Monday, 28 September 2009

NAMA, the Commission on Taxation and rent reviews: the rogue's guide to Irish finance

An Saoi: I have refrained from making any comment on the Commission on Taxation Report to date, mainly because of its lack of any new content and silence about many issues, in particular VAT and property-based incentives. We now know why they ignored the property tax incentives - the Government’s NAMA plan is dependent on the re inflation of the property bubble.

Rónán Lyons of Daft in an analysis of NAMA points out that rents are continuing to fall. His earlier work, the Daft Rental Report for Quarter 2 2009 showed the degree of the fall and also suggested that there was no sign of it reaching a floor. Any Government Minister who bothered to leave the bunker and take a stroll around Grafton St and surrounds would see the effects of inflexible rents described recently in the Sunday Business Post.

The developers also seem happy to put it up to State and NAMA. Real Estate Opportunities (REO) announced that they intend to go ahead with the development of the Ballymun town centre (to be called Spring Cross, not Ballymun) and are pressing for huge loans to commence the project next year. Now REO itself is hopelessly insolvent and intends as part of this project to add 35,000 sq m of office space to an already oversupplied market, 60,000 sq m to North Dublin, which already has a surplus of shops and 360 apartments to an area where there are thousands vacant. Now this company has debts of over €1,700M on its balance sheet at 30th June and wants NAMA to pony up another €800M! A quick look at their interim accounts to June 2009 paints the picture.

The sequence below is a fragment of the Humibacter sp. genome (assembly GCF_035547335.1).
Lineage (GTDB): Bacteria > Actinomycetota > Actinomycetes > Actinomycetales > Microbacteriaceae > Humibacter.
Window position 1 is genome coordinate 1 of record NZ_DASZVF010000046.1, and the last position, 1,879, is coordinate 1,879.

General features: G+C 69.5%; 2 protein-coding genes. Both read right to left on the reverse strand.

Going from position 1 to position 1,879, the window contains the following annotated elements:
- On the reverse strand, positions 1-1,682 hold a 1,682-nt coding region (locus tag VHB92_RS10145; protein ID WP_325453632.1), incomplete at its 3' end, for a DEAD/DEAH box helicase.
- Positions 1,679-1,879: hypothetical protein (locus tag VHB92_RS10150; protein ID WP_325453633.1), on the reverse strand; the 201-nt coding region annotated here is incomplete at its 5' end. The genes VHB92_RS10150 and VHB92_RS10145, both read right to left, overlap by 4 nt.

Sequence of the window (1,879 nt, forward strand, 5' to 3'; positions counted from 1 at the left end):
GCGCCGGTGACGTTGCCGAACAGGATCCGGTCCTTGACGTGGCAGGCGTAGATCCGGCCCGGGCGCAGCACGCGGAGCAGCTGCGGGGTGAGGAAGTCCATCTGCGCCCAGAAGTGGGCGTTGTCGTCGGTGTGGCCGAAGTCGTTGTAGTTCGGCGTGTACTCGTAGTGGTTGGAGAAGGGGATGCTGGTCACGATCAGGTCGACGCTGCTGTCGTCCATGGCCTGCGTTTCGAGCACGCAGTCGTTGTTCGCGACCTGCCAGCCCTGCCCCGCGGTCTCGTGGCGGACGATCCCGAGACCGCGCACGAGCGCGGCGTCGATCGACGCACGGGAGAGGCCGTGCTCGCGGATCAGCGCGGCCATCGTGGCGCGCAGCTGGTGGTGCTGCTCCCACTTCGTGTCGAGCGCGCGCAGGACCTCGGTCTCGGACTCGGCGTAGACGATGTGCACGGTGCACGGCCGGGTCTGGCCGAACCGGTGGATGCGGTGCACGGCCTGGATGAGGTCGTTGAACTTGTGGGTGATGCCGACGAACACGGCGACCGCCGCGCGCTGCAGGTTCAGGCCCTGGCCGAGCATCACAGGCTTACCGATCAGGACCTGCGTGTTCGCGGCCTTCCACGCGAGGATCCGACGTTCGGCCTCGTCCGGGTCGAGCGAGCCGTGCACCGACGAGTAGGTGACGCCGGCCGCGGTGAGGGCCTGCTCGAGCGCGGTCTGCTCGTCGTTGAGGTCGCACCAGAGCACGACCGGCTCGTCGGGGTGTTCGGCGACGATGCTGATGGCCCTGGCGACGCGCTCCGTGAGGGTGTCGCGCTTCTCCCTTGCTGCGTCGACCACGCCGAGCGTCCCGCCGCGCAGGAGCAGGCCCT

Dermot Ahern announced recently that he was not now going to ban upward only commercial rent reviews. This again is another part of the vain attempts to prop up the silly levels of rents. Commercial rents need to fall dramatically, at least 20% to ensure retail businesses survive and perhaps by 50% to enable the retailers pass on meaningful price reductions to customers. Rónán Lyons' piece in Friday’s Irish Times explains simply as to how rental changes influence valuations.

Apart from the dud loans the State has already agreed to take over, it appears that NAMA will be expected to produce money to complete half-finished projects. NAMA also parks approx. €13,000M of small developer/builder/speculator loans, which remain with the banks. It also leaves the residential landlord outside the tent. They account for approx. 20% of mortgage borrowing or around €30,000M of total mortgage debt. We can only presume that the banks will be back to get help with those also, particularly as the tenants continue to disappear.

Banks, builders and their shareholders have successfully transferred all their risk to the rest of us and we will pay for it for the next fifty years.


Martin O'Dea said...

Well said, I remember a period where a typical interest in history transferred to a typical young interest in politics and the mechanisms of power, and the thought occurring that 'well nothing much happens, now, at least certainly no great sate wide "bad" can be found to get really animated about' - goodness, how wrong can you be.

I loudly applaud this article, and this website. I hope more and more people get to review this content. I try to avoid hyperbole and irrational emotional perspectives; and I do not believe that the individual people in Fianna Fail and elsewhere set out on their early professional lives intending to do such harm. But this is where the dynamics and the evolving ideologies (or lack tehreof), personal interactions, the leaders and the followers have brought us at this time. We are now, effectively, getting personal security tips from a thief.